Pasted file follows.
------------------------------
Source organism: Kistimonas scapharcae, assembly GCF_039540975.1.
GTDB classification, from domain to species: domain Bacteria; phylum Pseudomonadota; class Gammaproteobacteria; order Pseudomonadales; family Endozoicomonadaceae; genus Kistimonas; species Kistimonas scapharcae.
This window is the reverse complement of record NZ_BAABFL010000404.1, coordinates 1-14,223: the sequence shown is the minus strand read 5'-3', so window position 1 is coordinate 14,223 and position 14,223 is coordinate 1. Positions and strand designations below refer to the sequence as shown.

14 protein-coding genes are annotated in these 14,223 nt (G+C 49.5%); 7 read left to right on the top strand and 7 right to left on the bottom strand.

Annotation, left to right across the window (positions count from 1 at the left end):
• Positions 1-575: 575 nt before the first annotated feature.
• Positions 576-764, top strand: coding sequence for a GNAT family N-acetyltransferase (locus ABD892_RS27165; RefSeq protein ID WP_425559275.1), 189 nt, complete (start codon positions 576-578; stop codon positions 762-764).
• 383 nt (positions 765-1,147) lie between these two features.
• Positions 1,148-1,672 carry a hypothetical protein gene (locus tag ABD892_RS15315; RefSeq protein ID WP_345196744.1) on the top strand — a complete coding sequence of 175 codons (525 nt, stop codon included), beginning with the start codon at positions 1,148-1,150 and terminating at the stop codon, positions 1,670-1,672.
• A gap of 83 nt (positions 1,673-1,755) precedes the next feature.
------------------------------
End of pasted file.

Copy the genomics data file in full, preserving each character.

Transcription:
Source organism: Kistimonas scapharcae, assembly GCF_039540975.1.
GTDB classification, from domain to species: domain Bacteria; phylum Pseudomonadota; class Gammaproteobacteria; order Pseudomonadales; family Endozoicomonadaceae; genus Kistimonas; species Kistimonas scapharcae.
This window is the reverse complement of record NZ_BAABFL010000404.1, coordinates 1-14,223: the sequence shown is the minus strand read 5'-3', so window position 1 is coordinate 14,223 and position 14,223 is coordinate 1. Positions and strand designations below refer to the sequence as shown.

14 protein-coding genes are annotated in these 14,223 nt (G+C 49.5%); 7 read left to right on the top strand and 7 right to left on the bottom strand.

Annotation, left to right across the window (positions count from 1 at the left end):
• Positions 1-575: 575 nt before the first annotated feature.
• Positions 576-764, top strand: coding sequence for a GNAT family N-acetyltransferase (locus ABD892_RS27165; RefSeq protein ID WP_425559275.1), 189 nt, complete (start codon positions 576-578; stop codon positions 762-764).
• 383 nt (positions 765-1,147) lie between these two features.
• Positions 1,148-1,672 carry a hypothetical protein gene (locus tag ABD892_RS15315; RefSeq protein ID WP_345196744.1) on the top strand — a complete coding sequence of 175 codons (525 nt, stop codon included), beginning with the start codon at positions 1,148-1,150 and terminating at the stop codon, positions 1,670-1,672.
• A gap of 83 nt (positions 1,673-1,755) precedes the next feature.